case 3:
    			hitPoints = rand() % 20 + 30;
    			attack = rand() % 5 + 5;
    			defense = rand() % 5 + 5;
    			magic = rand() % 50 + 50;
    			accuracy = rand() % 20 + 20;
    			cout << "Name: " << charName << endl;
    			cout << "Class: Mage\n";
    			cout << "HP: " << hitPoints << endl;
    			cout << "ATK: " << attack << endl;
    			cout << "DEF: " << defense << endl;
    			cout << "MGK: " << magic << endl;
    			cout << "ACC: " << accuracy << endl;
    			cout << "\nIs this information correct? (y/n) ";
    
    			cin >> recreate;
    
    			if (recreate != 'n' && recreate != 'y')
    			{
    				cout << "\nYou have entered an invalid character.";
    				recreate = 'n';
    			}
    
    			break;
    
    		default:
    			cout << "You have entered an invalid number.\n\n";
    			system("pause");
    			return 0;
    	}
    
    
    	}
    }
    
    void work()
    {
    	cout << "\n\nHow long would you like to work? (eight-hour maximum) ";
    	cin >> workHours;
    	pay = workHours * 100;
    
    	if (workHours > 8)
    	{
    		workHours = 8;
    	}
    
    	if (workHours >= 1)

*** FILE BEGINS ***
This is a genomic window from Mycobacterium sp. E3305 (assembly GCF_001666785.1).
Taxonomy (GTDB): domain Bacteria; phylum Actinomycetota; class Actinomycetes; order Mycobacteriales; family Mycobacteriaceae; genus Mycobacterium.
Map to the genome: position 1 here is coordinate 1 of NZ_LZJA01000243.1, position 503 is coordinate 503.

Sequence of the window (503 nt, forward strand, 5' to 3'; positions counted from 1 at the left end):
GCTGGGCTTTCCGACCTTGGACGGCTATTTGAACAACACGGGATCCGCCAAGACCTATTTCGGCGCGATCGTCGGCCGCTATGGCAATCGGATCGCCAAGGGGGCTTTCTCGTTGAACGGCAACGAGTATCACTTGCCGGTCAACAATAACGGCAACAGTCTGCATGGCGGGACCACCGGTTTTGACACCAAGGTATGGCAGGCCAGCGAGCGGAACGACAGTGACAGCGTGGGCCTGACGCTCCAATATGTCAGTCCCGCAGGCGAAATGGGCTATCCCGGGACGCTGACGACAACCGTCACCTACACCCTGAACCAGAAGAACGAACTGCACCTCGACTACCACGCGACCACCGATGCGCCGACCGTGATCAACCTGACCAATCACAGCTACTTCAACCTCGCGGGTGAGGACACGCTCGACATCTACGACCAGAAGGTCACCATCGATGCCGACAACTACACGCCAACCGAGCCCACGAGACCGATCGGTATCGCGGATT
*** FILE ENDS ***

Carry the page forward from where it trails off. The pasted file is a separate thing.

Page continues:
{
    		cout << "\n\nYou worked for " << workHours
    			 << " hour(s) and earned " << pay << " gold piece(s)!\n\n";
    
    		gold += pay;
    	}
    	else
    	{
    		cout << "You did not work.\n\n";
    	}
    }
    
    void shop()
    {
    	swordCost = swordLevel * 100;
    	shieldCost = shieldLevel * 100;
    	bowCost = bowLevel * 100;
    	staffCost = staffLevel * 1000;
    	cout << "\nWelcome to the Shop!\n";
    	cout << "What would you like to upgrade?\n\n1 - Sword\n2 - Shield\n3 - Bow\n4 - Staff\n\n";
    
    	cin >> upgradeChoice;
    
    	if (upgradeChoice == 1 && gold >= swordCost)
    	{
    		swordLevel++;
    		cout << "You paid the blacksmith " << swordCost
    			<< " gold pieces.\nYour sword has been upgraded to level "
    			<< swordLevel << "!\n\n";
    
    		gold -= swordCost;
    	}
    	else if (upgradeChoice == 2 && gold >= shieldCost)
    	{
    		shieldLevel++;
    		cout << "You paid the blacksmith " << shieldCost
    			<< " gold pieces.\nYour shield has been upgraded to level "
    			<< shieldLevel << "!\n\n";
    
    		gold -= shieldCost;
    	}
    	else if (upgradeChoice == 3 && gold >= bowCost)
    	{
    		bowLevel++;
    		cout << "You paid the blacksmith " << bowCost